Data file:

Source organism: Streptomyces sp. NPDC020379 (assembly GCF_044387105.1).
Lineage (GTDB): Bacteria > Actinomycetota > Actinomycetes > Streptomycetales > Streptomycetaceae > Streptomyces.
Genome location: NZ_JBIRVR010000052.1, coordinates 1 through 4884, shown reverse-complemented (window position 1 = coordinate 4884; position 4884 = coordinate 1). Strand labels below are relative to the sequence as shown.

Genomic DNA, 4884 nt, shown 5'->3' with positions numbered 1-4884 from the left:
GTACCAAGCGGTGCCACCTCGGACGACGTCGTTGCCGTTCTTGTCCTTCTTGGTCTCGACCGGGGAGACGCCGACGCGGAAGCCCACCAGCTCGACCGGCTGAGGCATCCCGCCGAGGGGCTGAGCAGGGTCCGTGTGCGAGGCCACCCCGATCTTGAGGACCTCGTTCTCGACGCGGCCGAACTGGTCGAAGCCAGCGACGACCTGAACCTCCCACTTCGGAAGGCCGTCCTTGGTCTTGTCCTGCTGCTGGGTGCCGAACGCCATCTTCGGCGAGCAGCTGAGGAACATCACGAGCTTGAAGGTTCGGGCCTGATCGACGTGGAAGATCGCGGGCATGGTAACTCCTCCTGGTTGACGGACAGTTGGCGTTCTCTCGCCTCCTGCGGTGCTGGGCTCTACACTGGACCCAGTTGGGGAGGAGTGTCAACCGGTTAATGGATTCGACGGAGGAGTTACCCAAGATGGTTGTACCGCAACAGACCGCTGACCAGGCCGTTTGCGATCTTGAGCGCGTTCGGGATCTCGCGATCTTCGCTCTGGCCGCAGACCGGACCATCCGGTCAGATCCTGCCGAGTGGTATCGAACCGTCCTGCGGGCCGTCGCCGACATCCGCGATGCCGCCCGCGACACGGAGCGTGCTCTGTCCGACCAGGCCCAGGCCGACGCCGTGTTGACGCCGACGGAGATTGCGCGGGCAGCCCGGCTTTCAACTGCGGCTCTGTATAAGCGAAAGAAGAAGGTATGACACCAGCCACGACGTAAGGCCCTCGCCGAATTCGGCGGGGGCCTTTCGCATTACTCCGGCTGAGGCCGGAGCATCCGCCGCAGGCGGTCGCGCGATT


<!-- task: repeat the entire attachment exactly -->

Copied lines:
Source organism: Streptomyces sp. NPDC020379 (assembly GCF_044387105.1).
Lineage (GTDB): Bacteria > Actinomycetota > Actinomycetes > Streptomycetales > Streptomycetaceae > Streptomyces.
Genome location: NZ_JBIRVR010000052.1, coordinates 1 through 4884, shown reverse-complemented (window position 1 = coordinate 4884; position 4884 = coordinate 1). Strand labels below are relative to the sequence as shown.

Genomic DNA, 4884 nt, shown 5'->3' with positions numbered 1-4884 from the left:
GTACCAAGCGGTGCCACCTCGGACGACGTCGTTGCCGTTCTTGTCCTTCTTGGTCTCGACCGGGGAGACGCCGACGCGGAAGCCCACCAGCTCGACCGGCTGAGGCATCCCGCCGAGGGGCTGAGCAGGGTCCGTGTGCGAGGCCACCCCGATCTTGAGGACCTCGTTCTCGACGCGGCCGAACTGGTCGAAGCCAGCGACGACCTGAACCTCCCACTTCGGAAGGCCGTCCTTGGTCTTGTCCTGCTGCTGGGTGCCGAACGCCATCTTCGGCGAGCAGCTGAGGAACATCACGAGCTTGAAGGTTCGGGCCTGATCGACGTGGAAGATCGCGGGCATGGTAACTCCTCCTGGTTGACGGACAGTTGGCGTTCTCTCGCCTCCTGCGGTGCTGGGCTCTACACTGGACCCAGTTGGGGAGGAGTGTCAACCGGTTAATGGATTCGACGGAGGAGTTACCCAAGATGGTTGTACCGCAACAGACCGCTGACCAGGCCGTTTGCGATCTTGAGCGCGTTCGGGATCTCGCGATCTTCGCTCTGGCCGCAGACCGGACCATCCGGTCAGATCCTGCCGAGTGGTATCGAACCGTCCTGCGGGCCGTCGCCGACATCCGCGATGCCGCCCGCGACACGGAGCGTGCTCTGTCCGACCAGGCCCAGGCCGACGCCGTGTTGACGCCGACGGAGATTGCGCGGGCAGCCCGGCTTTCAACTGCGGCTCTGTATAAGCGAAAGAAGAAGGTATGACACCAGCCACGACGTAAGGCCCTCGCCGAATTCGGCGGGGGCCTTTCGCATTACTCCGGCTGAGGCCGGAGCATCCGCCGCAGGCGGTCGCGCGATT